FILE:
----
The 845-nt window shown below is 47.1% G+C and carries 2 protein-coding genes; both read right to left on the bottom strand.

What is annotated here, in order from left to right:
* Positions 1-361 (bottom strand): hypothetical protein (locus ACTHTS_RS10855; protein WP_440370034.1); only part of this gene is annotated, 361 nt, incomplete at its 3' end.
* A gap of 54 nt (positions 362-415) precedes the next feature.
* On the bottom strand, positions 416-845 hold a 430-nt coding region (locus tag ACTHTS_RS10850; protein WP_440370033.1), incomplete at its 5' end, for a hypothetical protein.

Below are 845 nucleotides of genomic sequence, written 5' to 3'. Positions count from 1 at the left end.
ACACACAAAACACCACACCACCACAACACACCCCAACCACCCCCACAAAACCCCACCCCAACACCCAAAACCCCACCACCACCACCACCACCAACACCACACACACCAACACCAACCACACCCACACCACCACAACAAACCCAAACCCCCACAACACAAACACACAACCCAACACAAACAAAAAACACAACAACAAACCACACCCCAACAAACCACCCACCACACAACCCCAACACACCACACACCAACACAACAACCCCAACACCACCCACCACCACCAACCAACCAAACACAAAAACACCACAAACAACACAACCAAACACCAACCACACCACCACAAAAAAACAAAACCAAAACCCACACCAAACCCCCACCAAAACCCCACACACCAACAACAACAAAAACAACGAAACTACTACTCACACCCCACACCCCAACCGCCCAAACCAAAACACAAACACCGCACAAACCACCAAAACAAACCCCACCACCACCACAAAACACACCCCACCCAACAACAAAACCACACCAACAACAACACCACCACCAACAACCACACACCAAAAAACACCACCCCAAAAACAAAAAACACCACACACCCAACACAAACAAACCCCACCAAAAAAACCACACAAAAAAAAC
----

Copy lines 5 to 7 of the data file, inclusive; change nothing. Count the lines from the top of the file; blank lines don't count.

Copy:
* On the bottom strand, positions 416-845 hold a 430-nt coding region (locus tag ACTHTS_RS10850; protein WP_440370033.1), incomplete at its 5' end, for a hypothetical protein.

Below are 845 nucleotides of genomic sequence, written 5' to 3'. Positions count from 1 at the left end.
ACACACAAAACACCACACCACCACAACACACCCCAACCACCCCCACAAAACCCCACCCCAACACCCAAAACCCCACCACCACCACCACCACCAACACCACACACACCAACACCAACCACACCCACACCACCACAACAAACCCAAACCCCCACAACACAAACACACAACCCAACACAAACAAAAAACACAACAACAAACCACACCCCAACAAACCACCCACCACACAACCCCAACACACCACACACCAACACAACAACCCCAACACCACCCACCACCACCAACCAACCAAACACAAAAACACCACAAACAACACAACCAAACACCAACCACACCACCACAAAAAAACAAAACCAAAACCCACACCAAACCCCCACCAAAACCCCACACACCAACAACAACAAAAACAACGAAACTACTACTCACACCCCACACCCCAACCGCCCAAACCAAAACACAAACACCGCACAAACCACCAAAACAAACCCCACCACCACCACAAAACACACCCCACCCAACAACAAAACCACACCAACAACAACACCACCACCAACAACCACACACCAAAAAACACCACCCCAAAAACAAAAAACACCACACACCCAACACAAACAAACCCCACCAAAAAAACCACACAAAAAAAAC